I had the pleasure of attending a conference in London that was organized by Nielsen Norman Group (NN/g), world leaders in research-based user experience (UX) and the forefathers of Human-Computer Interaction (HCI) and UX. I attended five days, and upon passing all five exams, received a UX certification with a specialty in Interactive Design.
I had two conference goals. The first was to meet and brainstorm with other individuals who care deeply about user research and using research data to dictate design decisions. The second goal was to expand our offerings as an agency by learning time-tested methodologies such as user interviewing, creative ideation, user testing, and applying design principles to solve UX problems.
UX In A Nutshell
UX means User eXperience, or more specifically to what we’re doing, the study of how humans interact with computers. Good UX is when a machine functions in a way that matches the user model; or, what the user expects to happen will actually happen. Bad UX is the opposite.
Here are some examples of good UX. Amazon’s shopping cart persists across platforms. If an item is added to the cart, it will be there on the website and on the Amazon app. Another example is the trashcan metaphor. When a file or email gets deleted, it gets moved to the trash. Common convention (the user model) expects that if a trash exists, items can be restored by removing them from the trash, or that emptying the trash will delete the items permanently.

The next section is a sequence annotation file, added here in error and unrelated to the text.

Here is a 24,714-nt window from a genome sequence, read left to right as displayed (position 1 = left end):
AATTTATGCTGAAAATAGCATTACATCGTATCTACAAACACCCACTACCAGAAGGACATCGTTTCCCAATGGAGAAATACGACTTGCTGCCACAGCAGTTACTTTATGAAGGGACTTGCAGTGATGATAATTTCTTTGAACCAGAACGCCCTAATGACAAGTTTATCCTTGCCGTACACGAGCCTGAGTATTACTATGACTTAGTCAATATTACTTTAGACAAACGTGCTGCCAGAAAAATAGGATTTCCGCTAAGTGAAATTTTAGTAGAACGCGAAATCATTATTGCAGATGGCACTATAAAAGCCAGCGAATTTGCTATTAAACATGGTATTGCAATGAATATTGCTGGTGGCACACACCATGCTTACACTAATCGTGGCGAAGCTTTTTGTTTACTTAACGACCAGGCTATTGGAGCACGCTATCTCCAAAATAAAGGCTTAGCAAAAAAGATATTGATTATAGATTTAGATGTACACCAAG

Good UX: Persistent shopping cart on Amazon’s app and website.
Here are some examples of bad UX: forms that do not save the values in the event of an input error (ever have to keep retyping your credit card number each time your billing address gets rejected?); using colors only to show an active item; reversing the order of “Submit” and “Delete” buttons; just to name a few.
Bad UX: Color is the only signifier as to which tab is selected, especially if there are only two options. Do you think “Today” or “Notifications” is the active tab?
We have a great team of creative professionals doing some amazing design work, and by infusing NN/g training into our processes and procedures, our work will only get better. Every day is a learning process, and we all thrive when we’re taking in new information and refining our craft.
Let us work with you to make sure your website or app is helping, not hurting, your users.